Valeriana officinalis

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 Valeriana officinalis subsp. var.  Garden heliotrope, True Valerian, Valerian
Valeriana officinalis.jpg
Habit: herbaceous
Height: to
Width: to
4ft6ft 16in32in
Height: 4 ft to 6 ft
Width: 16 in to 32 in
Lifespan: perennial
Exposure: sun, part-sun
Water: moist
Hidden fields, interally pass variables to right place
Minimum Temp: °Fwarning.png"°F" is not a number.
USDA Zones: 3 to 10.5
Sunset Zones:
Flower features: white
Valerianaceae > Valeriana officinalis var. ,

Valerian (Valeriana officinalis, Valerianaceae) is a hardy perennial flowering plant, with heads of sweetly scented pink or white flowers. The flowers are in bloom in the northern hemisphere from June to September. Valerian was used as a perfume in the sixteenth century.

Native to Europe and parts of Asia, Valerian has been introduced into North America. It is consumed as food by the larvae of some Lepidoptera (butterfly and moth) species including Grey Pug.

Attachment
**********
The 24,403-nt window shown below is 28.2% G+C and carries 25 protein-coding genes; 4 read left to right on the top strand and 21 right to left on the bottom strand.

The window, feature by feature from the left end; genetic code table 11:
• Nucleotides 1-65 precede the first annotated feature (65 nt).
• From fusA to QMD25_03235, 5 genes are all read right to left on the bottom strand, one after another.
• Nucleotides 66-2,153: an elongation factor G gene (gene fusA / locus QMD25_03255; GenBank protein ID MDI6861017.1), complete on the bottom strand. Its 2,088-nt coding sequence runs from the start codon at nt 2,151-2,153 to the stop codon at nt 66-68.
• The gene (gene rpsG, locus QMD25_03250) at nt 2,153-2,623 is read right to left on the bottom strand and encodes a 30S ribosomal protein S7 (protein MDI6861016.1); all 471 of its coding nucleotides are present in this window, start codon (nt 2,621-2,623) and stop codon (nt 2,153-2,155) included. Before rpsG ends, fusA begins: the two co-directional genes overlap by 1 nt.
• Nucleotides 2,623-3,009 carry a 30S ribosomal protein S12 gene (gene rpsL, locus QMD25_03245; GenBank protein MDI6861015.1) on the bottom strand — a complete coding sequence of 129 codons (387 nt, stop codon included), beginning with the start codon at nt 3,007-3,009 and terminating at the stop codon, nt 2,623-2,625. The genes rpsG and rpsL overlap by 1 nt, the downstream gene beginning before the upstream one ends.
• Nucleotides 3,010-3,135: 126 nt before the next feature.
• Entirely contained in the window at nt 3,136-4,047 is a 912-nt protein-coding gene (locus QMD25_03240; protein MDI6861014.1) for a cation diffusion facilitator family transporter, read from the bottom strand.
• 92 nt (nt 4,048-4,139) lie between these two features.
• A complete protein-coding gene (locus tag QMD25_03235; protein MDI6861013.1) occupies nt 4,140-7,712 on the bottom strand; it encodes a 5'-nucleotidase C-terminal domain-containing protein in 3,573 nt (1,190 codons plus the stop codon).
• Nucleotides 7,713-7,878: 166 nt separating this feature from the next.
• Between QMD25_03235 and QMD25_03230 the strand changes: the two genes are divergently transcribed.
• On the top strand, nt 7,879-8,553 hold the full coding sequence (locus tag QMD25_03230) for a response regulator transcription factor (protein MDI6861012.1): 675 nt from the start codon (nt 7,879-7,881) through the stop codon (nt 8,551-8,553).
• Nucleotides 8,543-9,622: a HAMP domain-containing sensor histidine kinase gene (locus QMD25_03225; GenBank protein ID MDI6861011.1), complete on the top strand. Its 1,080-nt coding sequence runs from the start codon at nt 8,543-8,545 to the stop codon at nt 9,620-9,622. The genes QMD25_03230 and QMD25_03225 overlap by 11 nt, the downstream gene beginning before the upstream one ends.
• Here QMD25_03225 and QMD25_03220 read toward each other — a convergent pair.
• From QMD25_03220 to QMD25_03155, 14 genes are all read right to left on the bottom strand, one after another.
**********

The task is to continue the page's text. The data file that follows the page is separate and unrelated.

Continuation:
Other names used for this plant include garden valerian (to distinguish it from other Valeriana species), garden heliotrope (although not related to Heliotropium) and all-heal. The garden flower red valerian is also sometimes referred to as "valerian" but is a different species, from the same family but not particularly closely related.

Standard Cyclopedia of Horticulture

Valeriana officinalis, Linn. Common Valerian. Garden Heliotrope. Cat's Valerian. St. George's Herb. Perennial, glabrous or more or less pubescent below, 2-5 ft. high: rhizome truncate, sometimes stoloniferous: sts. erect, simple below, somewhat branching above, sulcate: lvs. all pinnatisect; segms. 7-10-paired, usually dentate-serrate, those of the lower lvs. ovate-oblong, of the upper lvs. lanceolate, acuminate: corymb broadly paniculate, long-branched: fls. numerous, whitish, pinkish or lavender, very fragrant. Eu., N. Asia.—Variable. The medicinal valerian is obtained mostly from the roots of this species. Var. alba, Hort., is a white-fld. form. Var. rubra, Hort., is a red-fld. form.

The above text is from the Standard Cyclopedia of Horticulture. It may be out of date, but still contains valuable and interesting information which can be incorporated into the remainder of the article. Click on "Collapse" in the header to hide this text.



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